Grotesque art installations placed around Panaji and total concretisation of the Salvador Souza garden are just some of the many projects taken up by the Goa State Infrastructure Development Corporation to beautify the capital city under various programmes including Smart City Mission, Atal Mission for Rejuvenation and Urban Transformation (AMRUT) scheme and so on. However, the efforts seem to lack the sense of aesthetics and have resulted in visuals turning eyesore for citizens as well as visitors to the city.
Installations of life-sized animals such as bison, horse, rooster, and so on, besides images of large heads have been placed in various city locations, right from Altinho to Miramar. However, they have failed to generate appreciation from the citizens in general.
City mayor Surendra Furtado said the GSIDC had sought NOCs from the Corporation of the City of Panaji for placing these installations, without revealing their details.
“It subsequently received the area-wise NOCs during the tenure of former CCP commissioner Dipak Desai,” he added, maintain that the CCP has absolutely no role in this project.
Unhappy over the kind of installations placed around the city, Furtado said the four heads placed on a footpath at Miramar is hindering the movement of the people.
“Furthermore, four pillars have been constructed near the Panaji ferry wharf, probably for erecting another installation,” he maintained, retorting as to whether the Coastal Zone Regulation norms are not application for such a city beautification project.
managing director of GSIDC Srinet Kothwale stated that the installations are being placed around the city under a very old proposal of city beautification. He also revealed that the particular garden, which was earlier slated to be developed as a rose garden under the Member of Parliament Local Area Development Fund scheme is now renovated under the AMRUT scheme.
Coming out with more details about this old proposal, Minister for Art and Culture, Govind Gaude said the department of art and culture has a number of art installations in its possession, which had resulted out of a contest earlier announced by the department.
“These installations had cost the department a lot of money, around Rs 40 to Rs 50 lakh, and therefore, it was not proper to just store them in a go-down,” he observed, informing that hence some of them designed by artists from Goa as well as Bangalore were handed over to GSIDC for city beautification.
It was also informed that the department of art and culture will inspect the installations placed in the city later this week.
Shantaram Naik, who during his tenure as the Rajya Sabha MP, had made available funds under the MPLAD scheme for converting the Salvador Souza garden into rose garden stated that the work for the same had already started, and he had visited the garden on three occasions to supervise the work.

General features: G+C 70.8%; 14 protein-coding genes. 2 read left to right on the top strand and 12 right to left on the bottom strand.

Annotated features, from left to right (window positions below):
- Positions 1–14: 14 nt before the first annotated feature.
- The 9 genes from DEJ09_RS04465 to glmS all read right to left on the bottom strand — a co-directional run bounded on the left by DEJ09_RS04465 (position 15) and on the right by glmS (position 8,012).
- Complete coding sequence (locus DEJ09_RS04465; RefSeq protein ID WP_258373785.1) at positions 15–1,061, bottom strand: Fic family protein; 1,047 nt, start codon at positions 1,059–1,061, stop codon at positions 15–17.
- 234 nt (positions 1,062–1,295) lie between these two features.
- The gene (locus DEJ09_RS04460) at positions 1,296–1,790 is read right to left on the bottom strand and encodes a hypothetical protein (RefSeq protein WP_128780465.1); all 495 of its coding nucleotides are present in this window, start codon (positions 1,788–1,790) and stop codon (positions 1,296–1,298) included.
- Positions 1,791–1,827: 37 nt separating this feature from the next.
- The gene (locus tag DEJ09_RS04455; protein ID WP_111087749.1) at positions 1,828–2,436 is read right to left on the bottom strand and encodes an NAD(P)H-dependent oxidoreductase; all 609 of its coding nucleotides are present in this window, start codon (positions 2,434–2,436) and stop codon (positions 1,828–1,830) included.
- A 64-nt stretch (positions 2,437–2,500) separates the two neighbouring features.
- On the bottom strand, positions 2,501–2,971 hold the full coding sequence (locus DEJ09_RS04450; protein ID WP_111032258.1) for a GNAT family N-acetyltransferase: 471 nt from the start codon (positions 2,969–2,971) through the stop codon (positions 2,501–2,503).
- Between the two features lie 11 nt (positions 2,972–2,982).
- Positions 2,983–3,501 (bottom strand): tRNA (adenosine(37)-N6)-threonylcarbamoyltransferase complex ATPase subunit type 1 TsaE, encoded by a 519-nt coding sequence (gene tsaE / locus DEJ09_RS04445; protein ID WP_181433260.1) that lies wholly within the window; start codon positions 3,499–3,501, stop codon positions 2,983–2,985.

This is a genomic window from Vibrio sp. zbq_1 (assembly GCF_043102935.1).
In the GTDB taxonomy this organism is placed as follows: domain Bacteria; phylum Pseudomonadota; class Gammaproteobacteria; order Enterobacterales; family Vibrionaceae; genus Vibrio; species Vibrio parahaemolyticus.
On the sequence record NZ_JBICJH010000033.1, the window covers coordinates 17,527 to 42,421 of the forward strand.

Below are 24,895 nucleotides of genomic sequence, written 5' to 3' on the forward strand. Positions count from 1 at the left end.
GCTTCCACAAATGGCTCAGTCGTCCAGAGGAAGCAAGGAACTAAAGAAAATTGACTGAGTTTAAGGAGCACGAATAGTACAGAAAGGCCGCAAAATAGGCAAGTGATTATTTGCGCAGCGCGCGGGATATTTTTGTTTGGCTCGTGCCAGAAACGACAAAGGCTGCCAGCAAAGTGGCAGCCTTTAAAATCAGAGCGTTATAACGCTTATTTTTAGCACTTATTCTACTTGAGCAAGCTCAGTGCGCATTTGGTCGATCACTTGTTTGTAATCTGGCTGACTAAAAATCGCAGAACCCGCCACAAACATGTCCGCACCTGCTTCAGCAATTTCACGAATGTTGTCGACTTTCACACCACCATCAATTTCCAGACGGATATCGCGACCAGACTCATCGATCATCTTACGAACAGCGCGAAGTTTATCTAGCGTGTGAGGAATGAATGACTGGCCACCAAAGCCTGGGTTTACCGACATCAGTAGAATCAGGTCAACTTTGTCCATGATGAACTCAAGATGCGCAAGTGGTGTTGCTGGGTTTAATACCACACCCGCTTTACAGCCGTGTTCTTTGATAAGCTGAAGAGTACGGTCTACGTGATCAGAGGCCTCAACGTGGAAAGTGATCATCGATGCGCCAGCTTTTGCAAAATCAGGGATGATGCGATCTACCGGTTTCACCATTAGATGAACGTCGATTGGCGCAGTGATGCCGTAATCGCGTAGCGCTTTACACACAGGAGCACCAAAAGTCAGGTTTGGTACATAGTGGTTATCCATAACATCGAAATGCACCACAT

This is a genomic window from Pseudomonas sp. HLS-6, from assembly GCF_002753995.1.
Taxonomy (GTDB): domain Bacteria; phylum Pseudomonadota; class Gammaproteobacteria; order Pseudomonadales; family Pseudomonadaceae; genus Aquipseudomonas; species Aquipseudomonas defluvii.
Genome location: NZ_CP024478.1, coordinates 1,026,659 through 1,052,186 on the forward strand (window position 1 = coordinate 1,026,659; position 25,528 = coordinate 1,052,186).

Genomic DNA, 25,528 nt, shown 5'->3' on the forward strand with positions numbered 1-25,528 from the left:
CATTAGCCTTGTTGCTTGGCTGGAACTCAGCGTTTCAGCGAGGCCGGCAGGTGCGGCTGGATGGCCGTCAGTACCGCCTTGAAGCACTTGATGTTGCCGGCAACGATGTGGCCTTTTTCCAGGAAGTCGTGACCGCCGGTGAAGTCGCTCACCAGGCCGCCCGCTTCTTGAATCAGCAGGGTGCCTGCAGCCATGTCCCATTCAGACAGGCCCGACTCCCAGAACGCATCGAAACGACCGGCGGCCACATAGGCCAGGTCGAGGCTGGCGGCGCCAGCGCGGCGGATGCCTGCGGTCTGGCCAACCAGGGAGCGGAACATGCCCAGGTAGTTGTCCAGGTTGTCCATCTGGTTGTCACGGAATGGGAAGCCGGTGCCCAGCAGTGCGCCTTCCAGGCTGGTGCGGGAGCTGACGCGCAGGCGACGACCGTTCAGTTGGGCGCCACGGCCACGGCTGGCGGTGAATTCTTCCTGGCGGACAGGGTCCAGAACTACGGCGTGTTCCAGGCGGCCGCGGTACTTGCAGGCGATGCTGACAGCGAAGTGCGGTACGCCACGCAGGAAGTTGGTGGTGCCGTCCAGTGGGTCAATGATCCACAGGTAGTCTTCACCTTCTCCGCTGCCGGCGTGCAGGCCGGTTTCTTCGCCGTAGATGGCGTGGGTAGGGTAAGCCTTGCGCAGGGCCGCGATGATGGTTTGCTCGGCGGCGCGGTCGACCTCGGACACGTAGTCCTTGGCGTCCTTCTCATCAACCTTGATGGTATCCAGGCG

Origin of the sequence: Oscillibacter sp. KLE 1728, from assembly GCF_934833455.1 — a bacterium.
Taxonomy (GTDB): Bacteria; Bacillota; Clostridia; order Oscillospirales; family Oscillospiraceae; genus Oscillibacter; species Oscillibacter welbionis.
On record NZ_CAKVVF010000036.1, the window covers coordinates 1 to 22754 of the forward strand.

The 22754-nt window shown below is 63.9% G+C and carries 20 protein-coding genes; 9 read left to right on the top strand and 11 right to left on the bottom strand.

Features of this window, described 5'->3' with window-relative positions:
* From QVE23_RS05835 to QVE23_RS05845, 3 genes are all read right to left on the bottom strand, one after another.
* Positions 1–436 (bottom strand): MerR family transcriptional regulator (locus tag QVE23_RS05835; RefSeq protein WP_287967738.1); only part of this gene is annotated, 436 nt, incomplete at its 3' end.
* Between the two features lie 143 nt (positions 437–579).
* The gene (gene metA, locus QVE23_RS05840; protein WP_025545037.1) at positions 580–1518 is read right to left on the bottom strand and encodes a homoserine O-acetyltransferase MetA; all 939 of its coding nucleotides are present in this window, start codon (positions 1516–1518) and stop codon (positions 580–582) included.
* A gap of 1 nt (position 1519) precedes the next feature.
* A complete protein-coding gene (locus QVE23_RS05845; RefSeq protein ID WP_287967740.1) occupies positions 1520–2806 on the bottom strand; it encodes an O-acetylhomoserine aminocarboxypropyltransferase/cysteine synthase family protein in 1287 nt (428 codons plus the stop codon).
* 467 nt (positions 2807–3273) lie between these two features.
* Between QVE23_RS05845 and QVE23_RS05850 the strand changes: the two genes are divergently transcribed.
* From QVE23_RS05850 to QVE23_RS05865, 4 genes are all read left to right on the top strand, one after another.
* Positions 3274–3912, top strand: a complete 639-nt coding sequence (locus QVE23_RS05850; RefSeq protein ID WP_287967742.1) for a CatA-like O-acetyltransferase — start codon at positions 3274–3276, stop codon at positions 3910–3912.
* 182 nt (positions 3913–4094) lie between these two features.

“However, I have no idea when the plan to develop the place into a rose garden was dropped,” he added.
The city mayor, who had laid the foundation stone for the development of the rose garden, stated that the GSIDC has now taken over the project and that the CCP has been kept in total darkness over the project.
Incidentally, former city MLA Sidharth Kunkalienkar, who is also the vice-chairman of the GSIDC, has some time ago informed that Salvador Souza garden would now include a small memorial as a tribute to those who had laid down their lives during the Pinto Revolt against Portuguese rule in Goa in 1787.
He had also maintained that plans of developing a rose garden had been dropped as the city does not provide adequate environment to growth of roses.
A number of citizens, when asked to give feedback to these art installations as well as garden development, expressed their displeasure towards lack of city development plan.
“I think the authorities had prepared a number of city development plans, including master plans, from the days of ‘Imagine Panaji’ concept. However, none of them could be actually implemented, and now we really can’t imagine what Panaji would look like after they complete scattering these ugly installations around the city,” said a senior city resident, who has been staying in the capital city for over half-a-decade.
Another lady resident from the city maintained that the government had done a good job by constructing the new municipal market. “However, after that, it failed to maintain the same, and has now placed this hideous rooster at its entrance, which more than anything looks like a piece of scrap,” she observed.
Reacting to the concretisation of the Salvador Souza garden, noted horticulturist Miguel Braganza said that gardens should be open spaces, where children can run freely and play.
“Concrete structures, installations, benches, statues and art forms looks good in apartments,” he remarked, pointing out that the gardens should not be converted into apartments, where children can’t move freely.
A retired scientist from a national science institution who resides in the capital city said the government has no right to make additions to the concretisation of the city.
“The city is already polluted by the heavy traffic of vehicles, and we need to grow more trees, especially in gardens,” he maintained, retorting, ”However, what we see is the government replacing gardens with concrete structures.”
With the capital city facing a barrage of beautification projects in the form of installations and concretisation, one seriously hopes that it doesn’t suffer an ‘art attack’ soon.